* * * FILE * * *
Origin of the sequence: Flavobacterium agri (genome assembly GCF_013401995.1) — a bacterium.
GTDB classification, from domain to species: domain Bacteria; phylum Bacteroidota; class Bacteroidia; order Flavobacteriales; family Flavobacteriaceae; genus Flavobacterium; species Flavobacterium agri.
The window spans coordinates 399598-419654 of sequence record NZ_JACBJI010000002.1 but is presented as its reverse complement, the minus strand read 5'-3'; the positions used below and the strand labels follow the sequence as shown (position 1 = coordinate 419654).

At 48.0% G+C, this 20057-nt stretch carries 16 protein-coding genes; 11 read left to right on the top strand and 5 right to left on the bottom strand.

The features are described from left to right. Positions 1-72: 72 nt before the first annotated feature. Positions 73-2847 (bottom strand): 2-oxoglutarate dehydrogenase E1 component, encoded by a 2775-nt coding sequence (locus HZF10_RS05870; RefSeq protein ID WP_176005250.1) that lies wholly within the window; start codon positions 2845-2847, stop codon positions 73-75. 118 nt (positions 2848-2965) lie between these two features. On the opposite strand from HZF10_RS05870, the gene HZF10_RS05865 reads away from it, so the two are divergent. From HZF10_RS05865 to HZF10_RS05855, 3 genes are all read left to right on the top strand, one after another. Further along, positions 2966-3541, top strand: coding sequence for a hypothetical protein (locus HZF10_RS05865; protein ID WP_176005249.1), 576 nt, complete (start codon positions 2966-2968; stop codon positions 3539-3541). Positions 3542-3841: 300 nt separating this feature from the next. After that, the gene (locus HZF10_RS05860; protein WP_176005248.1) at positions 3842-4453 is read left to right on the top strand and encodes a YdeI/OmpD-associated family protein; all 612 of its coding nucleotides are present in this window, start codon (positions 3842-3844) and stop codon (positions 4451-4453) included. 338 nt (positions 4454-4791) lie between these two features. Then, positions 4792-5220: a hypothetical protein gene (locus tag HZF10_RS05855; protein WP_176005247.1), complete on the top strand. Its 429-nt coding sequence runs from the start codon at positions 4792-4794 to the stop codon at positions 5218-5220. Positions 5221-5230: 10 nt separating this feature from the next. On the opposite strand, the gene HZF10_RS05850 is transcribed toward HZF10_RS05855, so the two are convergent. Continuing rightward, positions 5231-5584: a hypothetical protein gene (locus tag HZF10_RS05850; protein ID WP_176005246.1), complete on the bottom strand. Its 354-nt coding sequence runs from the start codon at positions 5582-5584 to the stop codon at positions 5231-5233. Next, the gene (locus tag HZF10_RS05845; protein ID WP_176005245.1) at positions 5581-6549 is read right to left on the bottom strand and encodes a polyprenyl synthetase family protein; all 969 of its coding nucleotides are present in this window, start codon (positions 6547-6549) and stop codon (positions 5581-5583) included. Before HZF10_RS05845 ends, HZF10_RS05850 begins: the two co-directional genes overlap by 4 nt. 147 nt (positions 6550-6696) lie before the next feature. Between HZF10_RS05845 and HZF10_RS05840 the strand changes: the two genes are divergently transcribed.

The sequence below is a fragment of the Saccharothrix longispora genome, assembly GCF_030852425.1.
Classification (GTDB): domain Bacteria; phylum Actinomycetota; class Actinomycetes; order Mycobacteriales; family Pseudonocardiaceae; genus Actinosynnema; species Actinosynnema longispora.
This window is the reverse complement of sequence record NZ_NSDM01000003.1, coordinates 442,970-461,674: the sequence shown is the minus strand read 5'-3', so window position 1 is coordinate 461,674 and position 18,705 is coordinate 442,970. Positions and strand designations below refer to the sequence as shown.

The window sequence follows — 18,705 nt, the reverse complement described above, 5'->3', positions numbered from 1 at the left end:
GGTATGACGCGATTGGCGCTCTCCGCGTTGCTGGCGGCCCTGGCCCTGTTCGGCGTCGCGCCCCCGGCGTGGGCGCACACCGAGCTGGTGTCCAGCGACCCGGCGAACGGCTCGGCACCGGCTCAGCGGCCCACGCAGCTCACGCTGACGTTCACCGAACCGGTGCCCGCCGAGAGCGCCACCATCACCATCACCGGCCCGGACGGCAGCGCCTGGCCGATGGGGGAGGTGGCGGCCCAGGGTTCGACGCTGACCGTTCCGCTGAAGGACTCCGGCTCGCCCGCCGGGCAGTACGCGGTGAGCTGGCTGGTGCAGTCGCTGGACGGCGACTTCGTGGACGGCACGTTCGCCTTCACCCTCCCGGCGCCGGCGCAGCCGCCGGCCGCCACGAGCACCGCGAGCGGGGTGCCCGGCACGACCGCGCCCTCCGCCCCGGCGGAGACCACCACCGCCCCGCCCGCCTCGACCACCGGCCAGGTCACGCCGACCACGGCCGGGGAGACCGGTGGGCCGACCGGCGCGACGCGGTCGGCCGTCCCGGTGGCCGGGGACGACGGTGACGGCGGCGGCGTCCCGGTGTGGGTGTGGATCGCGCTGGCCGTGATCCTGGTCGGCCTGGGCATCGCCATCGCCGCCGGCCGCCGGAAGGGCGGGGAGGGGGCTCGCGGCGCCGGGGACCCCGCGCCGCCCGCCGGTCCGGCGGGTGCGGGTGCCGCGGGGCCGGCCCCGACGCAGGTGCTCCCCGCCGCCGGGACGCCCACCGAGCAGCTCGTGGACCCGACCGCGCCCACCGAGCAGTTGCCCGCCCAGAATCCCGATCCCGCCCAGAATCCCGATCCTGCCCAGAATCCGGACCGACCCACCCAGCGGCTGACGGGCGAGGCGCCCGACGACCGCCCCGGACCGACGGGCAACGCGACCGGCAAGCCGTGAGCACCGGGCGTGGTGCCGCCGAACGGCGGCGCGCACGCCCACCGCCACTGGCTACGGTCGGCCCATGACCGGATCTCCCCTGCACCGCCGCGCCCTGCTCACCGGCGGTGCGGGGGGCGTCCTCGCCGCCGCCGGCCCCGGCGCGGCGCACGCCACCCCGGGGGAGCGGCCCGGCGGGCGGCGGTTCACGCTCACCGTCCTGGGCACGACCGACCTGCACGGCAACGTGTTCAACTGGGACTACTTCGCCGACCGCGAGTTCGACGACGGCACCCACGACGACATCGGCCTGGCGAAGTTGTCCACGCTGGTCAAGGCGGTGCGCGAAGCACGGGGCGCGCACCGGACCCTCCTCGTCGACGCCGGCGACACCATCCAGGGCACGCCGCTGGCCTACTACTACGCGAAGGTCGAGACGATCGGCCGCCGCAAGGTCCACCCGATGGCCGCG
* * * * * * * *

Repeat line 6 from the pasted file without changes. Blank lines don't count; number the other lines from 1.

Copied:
The sequence below is a fragment of the Saccharothrix longispora genome, assembly GCF_030852425.1.